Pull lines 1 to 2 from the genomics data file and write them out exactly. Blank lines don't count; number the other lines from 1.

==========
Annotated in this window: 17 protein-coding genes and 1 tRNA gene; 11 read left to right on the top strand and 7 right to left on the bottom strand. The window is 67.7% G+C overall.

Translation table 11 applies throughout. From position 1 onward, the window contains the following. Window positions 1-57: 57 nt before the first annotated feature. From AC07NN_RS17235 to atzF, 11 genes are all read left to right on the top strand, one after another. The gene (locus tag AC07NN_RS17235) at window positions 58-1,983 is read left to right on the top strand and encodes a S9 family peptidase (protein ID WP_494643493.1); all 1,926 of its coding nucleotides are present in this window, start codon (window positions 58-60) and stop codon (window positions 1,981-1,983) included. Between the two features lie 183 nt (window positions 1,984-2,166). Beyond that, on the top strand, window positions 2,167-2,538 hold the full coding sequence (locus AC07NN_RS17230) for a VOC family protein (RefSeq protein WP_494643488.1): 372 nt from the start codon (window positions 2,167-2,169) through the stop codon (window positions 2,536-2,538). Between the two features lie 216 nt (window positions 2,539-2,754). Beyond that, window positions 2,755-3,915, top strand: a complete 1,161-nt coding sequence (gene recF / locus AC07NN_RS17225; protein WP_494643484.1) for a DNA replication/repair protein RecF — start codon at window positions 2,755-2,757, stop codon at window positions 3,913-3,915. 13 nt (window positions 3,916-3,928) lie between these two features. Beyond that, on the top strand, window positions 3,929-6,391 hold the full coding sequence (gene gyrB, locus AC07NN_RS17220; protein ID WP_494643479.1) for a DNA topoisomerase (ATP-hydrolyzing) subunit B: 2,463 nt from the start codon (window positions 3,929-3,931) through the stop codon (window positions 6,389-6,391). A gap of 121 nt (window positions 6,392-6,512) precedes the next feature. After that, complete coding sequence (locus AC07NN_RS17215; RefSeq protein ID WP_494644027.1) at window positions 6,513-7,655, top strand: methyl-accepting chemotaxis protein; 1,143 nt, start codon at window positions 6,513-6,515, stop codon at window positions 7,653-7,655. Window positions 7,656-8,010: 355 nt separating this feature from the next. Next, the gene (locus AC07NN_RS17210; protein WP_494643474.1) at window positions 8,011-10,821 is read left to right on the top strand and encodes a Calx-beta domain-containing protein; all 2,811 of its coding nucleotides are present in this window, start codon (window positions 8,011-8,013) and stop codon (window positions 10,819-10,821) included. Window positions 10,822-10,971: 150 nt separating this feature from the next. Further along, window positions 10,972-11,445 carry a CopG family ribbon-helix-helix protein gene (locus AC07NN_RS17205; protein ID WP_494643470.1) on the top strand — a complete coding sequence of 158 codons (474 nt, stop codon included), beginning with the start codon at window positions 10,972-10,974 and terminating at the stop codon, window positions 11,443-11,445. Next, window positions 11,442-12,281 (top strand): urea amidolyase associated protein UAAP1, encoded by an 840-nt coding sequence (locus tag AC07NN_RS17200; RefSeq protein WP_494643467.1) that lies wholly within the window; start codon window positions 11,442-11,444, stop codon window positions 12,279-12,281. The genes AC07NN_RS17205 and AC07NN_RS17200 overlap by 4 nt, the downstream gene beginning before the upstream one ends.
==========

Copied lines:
Annotated in this window: 17 protein-coding genes and 1 tRNA gene; 11 read left to right on the top strand and 7 right to left on the bottom strand. The window is 67.7% G+C overall.

Translation table 11 applies throughout. From position 1 onward, the window contains the following. Window positions 1-57: 57 nt before the first annotated feature. From AC07NN_RS17235 to atzF, 11 genes are all read left to right on the top strand, one after another. The gene (locus tag AC07NN_RS17235) at window positions 58-1,983 is read left to right on the top strand and encodes a S9 family peptidase (protein ID WP_494643493.1); all 1,926 of its coding nucleotides are present in this window, start codon (window positions 58-60) and stop codon (window positions 1,981-1,983) included. Between the two features lie 183 nt (window positions 1,984-2,166). Beyond that, on the top strand, window positions 2,167-2,538 hold the full coding sequence (locus AC07NN_RS17230) for a VOC family protein (RefSeq protein WP_494643488.1): 372 nt from the start codon (window positions 2,167-2,169) through the stop codon (window positions 2,536-2,538). Between the two features lie 216 nt (window positions 2,539-2,754). Beyond that, window positions 2,755-3,915, top strand: a complete 1,161-nt coding sequence (gene recF / locus AC07NN_RS17225; protein WP_494643484.1) for a DNA replication/repair protein RecF — start codon at window positions 2,755-2,757, stop codon at window positions 3,913-3,915. 13 nt (window positions 3,916-3,928) lie between these two features. Beyond that, on the top strand, window positions 3,929-6,391 hold the full coding sequence (gene gyrB, locus AC07NN_RS17220; protein ID WP_494643479.1) for a DNA topoisomerase (ATP-hydrolyzing) subunit B: 2,463 nt from the start codon (window positions 3,929-3,931) through the stop codon (window positions 6,389-6,391). A gap of 121 nt (window positions 6,392-6,512) precedes the next feature. After that, complete coding sequence (locus AC07NN_RS17215; RefSeq protein ID WP_494644027.1) at window positions 6,513-7,655, top strand: methyl-accepting chemotaxis protein; 1,143 nt, start codon at window positions 6,513-6,515, stop codon at window positions 7,653-7,655. Window positions 7,656-8,010: 355 nt separating this feature from the next. Next, the gene (locus AC07NN_RS17210; protein WP_494643474.1) at window positions 8,011-10,821 is read left to right on the top strand and encodes a Calx-beta domain-containing protein; all 2,811 of its coding nucleotides are present in this window, start codon (window positions 8,011-8,013) and stop codon (window positions 10,819-10,821) included. Window positions 10,822-10,971: 150 nt separating this feature from the next. Further along, window positions 10,972-11,445 carry a CopG family ribbon-helix-helix protein gene (locus AC07NN_RS17205; protein ID WP_494643470.1) on the top strand — a complete coding sequence of 158 codons (474 nt, stop codon included), beginning with the start codon at window positions 10,972-10,974 and terminating at the stop codon, window positions 11,443-11,445. Next, window positions 11,442-12,281 (top strand): urea amidolyase associated protein UAAP1, encoded by an 840-nt coding sequence (locus tag AC07NN_RS17200; RefSeq protein WP_494643467.1) that lies wholly within the window; start codon window positions 11,442-11,444, stop codon window positions 12,279-12,281. The genes AC07NN_RS17205 and AC07NN_RS17200 overlap by 4 nt, the downstream gene beginning before the upstream one ends.